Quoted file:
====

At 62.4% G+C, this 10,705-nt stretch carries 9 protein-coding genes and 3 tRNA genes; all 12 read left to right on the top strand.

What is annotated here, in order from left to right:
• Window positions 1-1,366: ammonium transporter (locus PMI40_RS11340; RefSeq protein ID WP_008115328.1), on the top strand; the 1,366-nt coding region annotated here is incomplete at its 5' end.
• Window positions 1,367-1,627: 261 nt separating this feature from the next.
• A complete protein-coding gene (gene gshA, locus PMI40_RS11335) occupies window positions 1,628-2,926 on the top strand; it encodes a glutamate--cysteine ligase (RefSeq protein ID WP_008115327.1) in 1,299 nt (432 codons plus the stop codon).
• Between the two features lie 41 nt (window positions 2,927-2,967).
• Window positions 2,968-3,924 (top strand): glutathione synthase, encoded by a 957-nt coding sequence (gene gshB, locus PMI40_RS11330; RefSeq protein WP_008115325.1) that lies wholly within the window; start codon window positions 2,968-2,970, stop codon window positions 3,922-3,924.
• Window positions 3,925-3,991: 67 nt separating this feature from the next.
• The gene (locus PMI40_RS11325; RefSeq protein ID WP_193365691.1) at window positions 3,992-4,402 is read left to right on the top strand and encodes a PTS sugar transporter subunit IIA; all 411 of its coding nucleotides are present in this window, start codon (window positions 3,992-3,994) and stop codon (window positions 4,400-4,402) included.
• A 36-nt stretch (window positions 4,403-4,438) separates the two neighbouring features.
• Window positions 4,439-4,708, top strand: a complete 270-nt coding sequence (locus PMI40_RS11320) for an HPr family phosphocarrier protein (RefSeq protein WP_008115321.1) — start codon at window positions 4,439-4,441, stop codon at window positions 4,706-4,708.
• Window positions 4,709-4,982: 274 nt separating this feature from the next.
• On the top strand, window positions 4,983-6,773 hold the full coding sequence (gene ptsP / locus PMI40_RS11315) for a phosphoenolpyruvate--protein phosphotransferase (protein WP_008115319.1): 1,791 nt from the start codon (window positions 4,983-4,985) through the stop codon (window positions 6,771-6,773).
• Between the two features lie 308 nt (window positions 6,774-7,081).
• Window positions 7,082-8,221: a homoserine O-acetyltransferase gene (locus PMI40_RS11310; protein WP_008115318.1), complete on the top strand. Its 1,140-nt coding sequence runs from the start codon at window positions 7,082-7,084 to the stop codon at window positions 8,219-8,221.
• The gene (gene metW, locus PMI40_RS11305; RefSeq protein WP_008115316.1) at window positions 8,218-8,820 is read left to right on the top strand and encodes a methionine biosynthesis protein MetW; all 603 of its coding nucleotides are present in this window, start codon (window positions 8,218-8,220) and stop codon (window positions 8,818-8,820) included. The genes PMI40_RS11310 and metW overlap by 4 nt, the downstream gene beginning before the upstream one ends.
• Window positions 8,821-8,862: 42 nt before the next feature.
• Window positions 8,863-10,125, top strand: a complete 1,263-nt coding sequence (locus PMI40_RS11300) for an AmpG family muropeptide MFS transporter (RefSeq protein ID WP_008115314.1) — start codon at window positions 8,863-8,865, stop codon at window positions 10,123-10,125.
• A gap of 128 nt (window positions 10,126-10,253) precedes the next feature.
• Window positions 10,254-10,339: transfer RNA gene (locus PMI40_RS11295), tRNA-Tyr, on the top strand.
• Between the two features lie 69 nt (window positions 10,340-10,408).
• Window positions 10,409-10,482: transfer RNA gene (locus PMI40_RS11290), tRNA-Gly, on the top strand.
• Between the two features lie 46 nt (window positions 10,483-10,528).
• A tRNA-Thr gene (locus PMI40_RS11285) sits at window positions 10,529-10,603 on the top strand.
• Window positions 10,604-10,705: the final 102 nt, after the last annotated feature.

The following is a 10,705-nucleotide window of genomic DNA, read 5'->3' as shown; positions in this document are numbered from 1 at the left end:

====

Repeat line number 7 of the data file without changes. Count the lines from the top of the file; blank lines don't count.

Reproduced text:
• Window positions 2,968-3,924 (top strand): glutathione synthase, encoded by a 957-nt coding sequence (gene gshB, locus PMI40_RS11330; RefSeq protein WP_008115325.1) that lies wholly within the window; start codon window positions 2,968-2,970, stop codon window positions 3,922-3,924.